“People shit and eat, and they drink,” she says matter-of-factly. “We want to see the entirety of their experience.”

She gets to kiss two men in the movie (played by Fra Fee and Dermot Murphy). And Anna Paquin in Tell it to the Bees. Fess up, Holliday, which of them was the best kisser? She laughs. “It sounds like an actor-y answer, but I just don’t know, because when I’m in the moment I’m in the moment. Did Dermot and me kiss? Oh, yes, we did. There was a version where we weren’t going to, but it felt a bit weird. And way kinkier than it should be.”

What she loves most about Animals, she says, is its portrayal of the relationship between Laura and Tyler. “The book and the script are so non-judgemental. And I think that’s what allows it to be so complex. Because you can get all the flaws and insecurities of the two girls individually and within the friendship, and the controlling and manipulation and compassion and warmth. You see all those different colours

“And to have a female friendship- portrayed so richly on screen is quite rare and is really unrepresented compared to how important it is to so many people. Most women I know have very close female friendships. It’s one of the most important relationships I have in my life.”

The first thing I ask Holliday Grainger is how many times people sing Madonna at her on a daily basis? “Not often enough! Only about once a month. I sing it as my own theme tune.” I’ve only been in the room about 30 seconds and she starts singing to me: “Holiday, celebrate …”

Grainger was brought up in Manchester. In Didsbury, to be precise. (“Quite posh,” she says.) She spent her time doing ballet and horse riding and taekwondo. It’s only now she says that she’s beginning to realise how much her single mum did for her.

“When my mum was my age, she had a six-year-old daughter so not only was she working, she was chaperoning me on film sets. It’s hard enough doing my own work.’ You realise how many opportunities my mum has given me, and she made it look so easy.”

Since starting at six you could say she has never not acted. It has become a job of work now, she says. But that’s fine. “It’s not as carefree as it used to be when I was younger. But at the same time, it is more interesting.”

That’s down to the range and variety of roles she is getting now. The thing that slightly bothers her about acting is the sense that things can be out of your control. That and sometimes a sense of being infantilised, “especially when you’re followed to the toilet and timed.” She could do without that.

Do you feel grown up, Holliday? “I don’t. Is there a point where you are supposed to? I’m still getting there. Does grown-up come with independence? With financial security and making your own home? I suppose that helps make you feel a bit more grown up.”

You’ve ticked all those boxes? “I guess so.”

To quote Animals again, is 30 hurty? Maybe a little, she says. “I’m coming around to it now. There’s a novelty to turning 30. And then you realise you’re in your thirties. ‘Oh shit.’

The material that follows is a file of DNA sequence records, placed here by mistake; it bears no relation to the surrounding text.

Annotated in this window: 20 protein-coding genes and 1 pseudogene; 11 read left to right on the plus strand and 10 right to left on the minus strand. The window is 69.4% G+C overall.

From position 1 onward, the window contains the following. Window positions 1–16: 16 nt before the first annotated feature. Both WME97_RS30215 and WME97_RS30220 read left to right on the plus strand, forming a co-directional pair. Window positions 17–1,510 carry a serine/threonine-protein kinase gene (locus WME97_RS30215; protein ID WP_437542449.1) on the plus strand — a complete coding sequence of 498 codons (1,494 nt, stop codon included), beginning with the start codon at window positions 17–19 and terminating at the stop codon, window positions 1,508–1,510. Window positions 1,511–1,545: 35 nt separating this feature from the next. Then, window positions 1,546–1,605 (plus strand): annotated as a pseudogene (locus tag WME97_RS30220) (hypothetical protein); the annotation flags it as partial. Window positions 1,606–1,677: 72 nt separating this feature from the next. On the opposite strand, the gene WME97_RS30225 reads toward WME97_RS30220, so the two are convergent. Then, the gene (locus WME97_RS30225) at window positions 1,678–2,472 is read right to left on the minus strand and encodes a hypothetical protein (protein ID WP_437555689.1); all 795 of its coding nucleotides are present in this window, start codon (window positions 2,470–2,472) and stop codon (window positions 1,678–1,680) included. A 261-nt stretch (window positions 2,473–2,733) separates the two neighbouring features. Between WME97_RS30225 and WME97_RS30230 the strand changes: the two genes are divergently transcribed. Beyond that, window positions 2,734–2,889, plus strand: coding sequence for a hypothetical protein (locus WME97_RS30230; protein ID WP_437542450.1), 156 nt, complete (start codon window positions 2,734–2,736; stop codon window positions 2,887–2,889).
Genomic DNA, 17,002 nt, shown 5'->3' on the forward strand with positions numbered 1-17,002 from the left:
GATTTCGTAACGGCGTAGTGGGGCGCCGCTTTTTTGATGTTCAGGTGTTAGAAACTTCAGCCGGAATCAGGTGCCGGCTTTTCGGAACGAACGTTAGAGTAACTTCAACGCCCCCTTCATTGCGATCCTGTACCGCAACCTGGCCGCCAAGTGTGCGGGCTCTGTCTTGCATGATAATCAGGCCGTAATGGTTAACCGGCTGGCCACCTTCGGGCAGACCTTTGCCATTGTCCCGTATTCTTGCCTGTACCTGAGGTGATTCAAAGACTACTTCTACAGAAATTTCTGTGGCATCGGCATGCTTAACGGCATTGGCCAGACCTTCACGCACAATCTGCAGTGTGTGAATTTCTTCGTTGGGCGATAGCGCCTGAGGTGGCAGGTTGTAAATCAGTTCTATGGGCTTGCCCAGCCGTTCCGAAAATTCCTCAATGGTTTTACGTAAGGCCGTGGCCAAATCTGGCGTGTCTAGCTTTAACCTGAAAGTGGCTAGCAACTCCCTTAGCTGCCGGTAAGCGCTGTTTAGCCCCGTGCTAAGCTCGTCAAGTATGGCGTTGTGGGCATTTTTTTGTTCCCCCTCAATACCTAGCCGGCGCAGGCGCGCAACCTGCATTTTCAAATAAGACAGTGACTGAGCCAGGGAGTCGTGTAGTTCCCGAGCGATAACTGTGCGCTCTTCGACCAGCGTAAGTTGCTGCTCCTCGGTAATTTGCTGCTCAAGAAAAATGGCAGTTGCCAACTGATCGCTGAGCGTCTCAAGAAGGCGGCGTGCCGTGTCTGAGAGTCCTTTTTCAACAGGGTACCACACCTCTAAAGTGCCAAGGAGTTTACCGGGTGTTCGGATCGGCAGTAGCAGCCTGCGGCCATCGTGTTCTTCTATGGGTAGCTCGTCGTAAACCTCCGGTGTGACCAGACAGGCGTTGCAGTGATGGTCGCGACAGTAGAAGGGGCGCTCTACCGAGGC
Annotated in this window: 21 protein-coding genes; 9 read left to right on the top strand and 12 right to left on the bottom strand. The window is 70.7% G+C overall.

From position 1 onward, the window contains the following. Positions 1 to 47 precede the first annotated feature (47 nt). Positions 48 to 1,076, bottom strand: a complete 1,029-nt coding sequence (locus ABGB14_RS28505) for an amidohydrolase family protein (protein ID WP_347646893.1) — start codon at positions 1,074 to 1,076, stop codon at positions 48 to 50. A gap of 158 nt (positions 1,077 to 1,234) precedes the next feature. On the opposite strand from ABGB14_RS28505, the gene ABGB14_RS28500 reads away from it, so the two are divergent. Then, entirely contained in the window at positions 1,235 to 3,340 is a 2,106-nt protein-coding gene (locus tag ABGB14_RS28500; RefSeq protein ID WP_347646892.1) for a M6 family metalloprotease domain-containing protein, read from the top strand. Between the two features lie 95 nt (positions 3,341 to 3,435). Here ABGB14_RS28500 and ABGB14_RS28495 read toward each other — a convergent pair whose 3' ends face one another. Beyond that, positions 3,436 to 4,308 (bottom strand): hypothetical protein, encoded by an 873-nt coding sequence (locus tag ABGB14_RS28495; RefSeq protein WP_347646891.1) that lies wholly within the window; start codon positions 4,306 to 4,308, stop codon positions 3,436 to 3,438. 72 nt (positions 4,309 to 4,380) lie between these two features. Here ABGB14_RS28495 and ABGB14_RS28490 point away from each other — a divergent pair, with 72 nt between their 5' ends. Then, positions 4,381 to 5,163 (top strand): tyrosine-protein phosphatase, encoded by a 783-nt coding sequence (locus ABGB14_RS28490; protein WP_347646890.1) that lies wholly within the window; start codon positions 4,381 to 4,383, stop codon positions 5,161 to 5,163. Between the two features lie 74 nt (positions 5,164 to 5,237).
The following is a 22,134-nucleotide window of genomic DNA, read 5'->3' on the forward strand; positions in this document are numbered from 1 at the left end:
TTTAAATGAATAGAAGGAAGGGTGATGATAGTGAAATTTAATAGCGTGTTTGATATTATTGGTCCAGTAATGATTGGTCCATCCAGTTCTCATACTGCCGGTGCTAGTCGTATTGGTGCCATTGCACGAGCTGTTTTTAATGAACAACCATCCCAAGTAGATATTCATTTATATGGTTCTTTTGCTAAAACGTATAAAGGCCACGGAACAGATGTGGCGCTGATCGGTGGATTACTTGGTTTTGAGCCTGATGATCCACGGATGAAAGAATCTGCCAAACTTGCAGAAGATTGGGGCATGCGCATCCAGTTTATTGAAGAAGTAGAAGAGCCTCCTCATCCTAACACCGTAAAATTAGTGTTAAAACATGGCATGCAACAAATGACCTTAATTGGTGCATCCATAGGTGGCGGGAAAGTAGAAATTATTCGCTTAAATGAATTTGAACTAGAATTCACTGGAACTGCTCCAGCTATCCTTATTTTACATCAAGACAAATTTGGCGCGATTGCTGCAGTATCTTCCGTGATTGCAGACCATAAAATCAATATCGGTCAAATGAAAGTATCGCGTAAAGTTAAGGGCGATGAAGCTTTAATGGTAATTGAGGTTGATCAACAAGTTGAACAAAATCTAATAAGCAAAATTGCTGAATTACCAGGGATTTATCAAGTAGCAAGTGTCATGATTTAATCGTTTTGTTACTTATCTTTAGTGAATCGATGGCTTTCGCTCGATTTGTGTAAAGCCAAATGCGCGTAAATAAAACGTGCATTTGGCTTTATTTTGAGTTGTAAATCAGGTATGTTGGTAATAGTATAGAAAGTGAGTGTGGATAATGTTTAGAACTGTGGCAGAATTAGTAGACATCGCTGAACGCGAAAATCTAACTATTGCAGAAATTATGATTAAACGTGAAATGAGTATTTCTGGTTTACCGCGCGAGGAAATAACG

“People do treat you differently,” she adds. “I’m no longer the little girl. Or maybe it’s come with the #timesup movement and awareness of equality. That coincided with me turning 30.”

Because of that, things are shifting in her profession, she thinks. Are they shifting fast enough, though? “You do sometimes think, ‘Is this just a fad?’ Is this just a conversation point and it will be brushed over and we’ll move on? But I don’t think so. We’re seeing way more diversity and equality on film sets now.

“I think where there is gender equality within roles on film sets that will lead to more empathy and a more inclusive working environment.”

As it is, she says: “I think it’s been a wake-up call to people to remind them that being blind to it isn’t an option. Everyone has to be active in disallowing it.”

A few other things I learn about Holliday Grainger. These days she divides her time between London and Manchester. She’d like a pet. “I always get a pang of jealousy when I see people with dogs.” Filming Tell It to the Bees she drank all the diet Irn Bru in the fridge in her apartment (previously she hadn’t even known it existed) and the odd glass of Edinburgh Gin. She can do a good Scottish accent, she says, but she’s not sure it’s the sexiest accent. “Depends who’s talking. Irish is up there.”

She does yoga and lifts weights. She can crack her little fingers and is good at climbing trees. She is veggie-stroke-vegan and thinks Cate Blanchett, who she acted with in Kenneth Branagh’s 2015 take on Cinderella is amazing. “She’s beautiful, talented and makes it all look easy.”

As for herself? If any directors are reading, she’d quite like to do an action movie. “I really enjoy the action scenes. I like to be physical. Stunt driving is great, so, maybe something more of that.

“I’m probably just about ready to step back into a corset again. It’s been enough years. But I haven’t done enough comedy and I think that’s quite difficult and I think you should always do what you’re scared of.”

It’s hard to imagine she’s scared of anything.

Tell It to the Bees is in cinemas now. Animals goes on general release on August 2.